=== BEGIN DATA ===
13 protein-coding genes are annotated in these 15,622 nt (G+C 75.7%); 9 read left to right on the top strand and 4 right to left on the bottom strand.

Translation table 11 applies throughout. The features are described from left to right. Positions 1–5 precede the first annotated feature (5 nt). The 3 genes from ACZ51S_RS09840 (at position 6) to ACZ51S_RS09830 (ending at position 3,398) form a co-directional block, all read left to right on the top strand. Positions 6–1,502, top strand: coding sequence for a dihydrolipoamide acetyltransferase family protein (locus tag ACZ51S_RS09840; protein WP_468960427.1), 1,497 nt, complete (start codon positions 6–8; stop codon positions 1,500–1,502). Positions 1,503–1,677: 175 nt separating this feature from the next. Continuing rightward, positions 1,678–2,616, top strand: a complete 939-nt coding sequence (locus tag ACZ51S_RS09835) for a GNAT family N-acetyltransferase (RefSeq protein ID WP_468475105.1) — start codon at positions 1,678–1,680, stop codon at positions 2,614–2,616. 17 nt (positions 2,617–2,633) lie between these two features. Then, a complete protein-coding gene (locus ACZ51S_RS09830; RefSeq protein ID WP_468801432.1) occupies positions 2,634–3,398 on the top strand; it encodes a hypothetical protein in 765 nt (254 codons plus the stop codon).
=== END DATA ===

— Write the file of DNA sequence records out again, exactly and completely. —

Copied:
13 protein-coding genes are annotated in these 15,622 nt (G+C 75.7%); 9 read left to right on the top strand and 4 right to left on the bottom strand.

Translation table 11 applies throughout. The features are described from left to right. Positions 1–5 precede the first annotated feature (5 nt). The 3 genes from ACZ51S_RS09840 (at position 6) to ACZ51S_RS09830 (ending at position 3,398) form a co-directional block, all read left to right on the top strand. Positions 6–1,502, top strand: coding sequence for a dihydrolipoamide acetyltransferase family protein (locus tag ACZ51S_RS09840; protein WP_468960427.1), 1,497 nt, complete (start codon positions 6–8; stop codon positions 1,500–1,502). Positions 1,503–1,677: 175 nt separating this feature from the next. Continuing rightward, positions 1,678–2,616, top strand: a complete 939-nt coding sequence (locus tag ACZ51S_RS09835) for a GNAT family N-acetyltransferase (RefSeq protein ID WP_468475105.1) — start codon at positions 1,678–1,680, stop codon at positions 2,614–2,616. 17 nt (positions 2,617–2,633) lie between these two features. Then, a complete protein-coding gene (locus ACZ51S_RS09830; RefSeq protein ID WP_468801432.1) occupies positions 2,634–3,398 on the top strand; it encodes a hypothetical protein in 765 nt (254 codons plus the stop codon).